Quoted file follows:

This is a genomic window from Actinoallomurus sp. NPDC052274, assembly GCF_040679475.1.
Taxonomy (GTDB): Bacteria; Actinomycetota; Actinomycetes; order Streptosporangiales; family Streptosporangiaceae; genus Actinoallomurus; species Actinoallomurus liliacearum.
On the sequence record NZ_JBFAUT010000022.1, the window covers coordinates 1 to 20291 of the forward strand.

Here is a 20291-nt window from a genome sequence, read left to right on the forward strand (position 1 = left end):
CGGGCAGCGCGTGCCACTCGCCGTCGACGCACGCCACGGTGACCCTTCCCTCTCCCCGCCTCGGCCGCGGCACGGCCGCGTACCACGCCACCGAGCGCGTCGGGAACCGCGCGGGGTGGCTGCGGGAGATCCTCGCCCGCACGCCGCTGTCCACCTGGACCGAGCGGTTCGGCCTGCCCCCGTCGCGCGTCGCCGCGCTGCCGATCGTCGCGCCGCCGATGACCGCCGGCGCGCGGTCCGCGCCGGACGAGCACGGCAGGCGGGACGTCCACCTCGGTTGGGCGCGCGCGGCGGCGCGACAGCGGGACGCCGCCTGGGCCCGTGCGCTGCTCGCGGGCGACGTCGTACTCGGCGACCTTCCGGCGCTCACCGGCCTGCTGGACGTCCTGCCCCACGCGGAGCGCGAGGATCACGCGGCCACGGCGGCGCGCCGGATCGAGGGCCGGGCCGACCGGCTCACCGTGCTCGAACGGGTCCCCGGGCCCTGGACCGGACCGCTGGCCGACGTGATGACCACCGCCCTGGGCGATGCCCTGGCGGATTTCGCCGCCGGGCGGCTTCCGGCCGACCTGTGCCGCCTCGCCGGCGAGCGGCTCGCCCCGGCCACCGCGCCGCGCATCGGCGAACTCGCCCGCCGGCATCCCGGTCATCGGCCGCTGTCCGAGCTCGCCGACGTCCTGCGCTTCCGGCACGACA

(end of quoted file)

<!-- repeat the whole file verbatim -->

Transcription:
This is a genomic window from Actinoallomurus sp. NPDC052274, assembly GCF_040679475.1.
Taxonomy (GTDB): Bacteria; Actinomycetota; Actinomycetes; order Streptosporangiales; family Streptosporangiaceae; genus Actinoallomurus; species Actinoallomurus liliacearum.
On the sequence record NZ_JBFAUT010000022.1, the window covers coordinates 1 to 20291 of the forward strand.

Here is a 20291-nt window from a genome sequence, read left to right on the forward strand (position 1 = left end):
CGGGCAGCGCGTGCCACTCGCCGTCGACGCACGCCACGGTGACCCTTCCCTCTCCCCGCCTCGGCCGCGGCACGGCCGCGTACCACGCCACCGAGCGCGTCGGGAACCGCGCGGGGTGGCTGCGGGAGATCCTCGCCCGCACGCCGCTGTCCACCTGGACCGAGCGGTTCGGCCTGCCCCCGTCGCGCGTCGCCGCGCTGCCGATCGTCGCGCCGCCGATGACCGCCGGCGCGCGGTCCGCGCCGGACGAGCACGGCAGGCGGGACGTCCACCTCGGTTGGGCGCGCGCGGCGGCGCGACAGCGGGACGCCGCCTGGGCCCGTGCGCTGCTCGCGGGCGACGTCGTACTCGGCGACCTTCCGGCGCTCACCGGCCTGCTGGACGTCCTGCCCCACGCGGAGCGCGAGGATCACGCGGCCACGGCGGCGCGCCGGATCGAGGGCCGGGCCGACCGGCTCACCGTGCTCGAACGGGTCCCCGGGCCCTGGACCGGACCGCTGGCCGACGTGATGACCACCGCCCTGGGCGATGCCCTGGCGGATTTCGCCGCCGGGCGGCTTCCGGCCGACCTGTGCCGCCTCGCCGGCGAGCGGCTCGCCCCGGCCACCGCGCCGCGCATCGGCGAACTCGCCCGCCGGCATCCCGGTCATCGGCCGCTGTCCGAGCTCGCCGACGTCCTGCGCTTCCGGCACGACA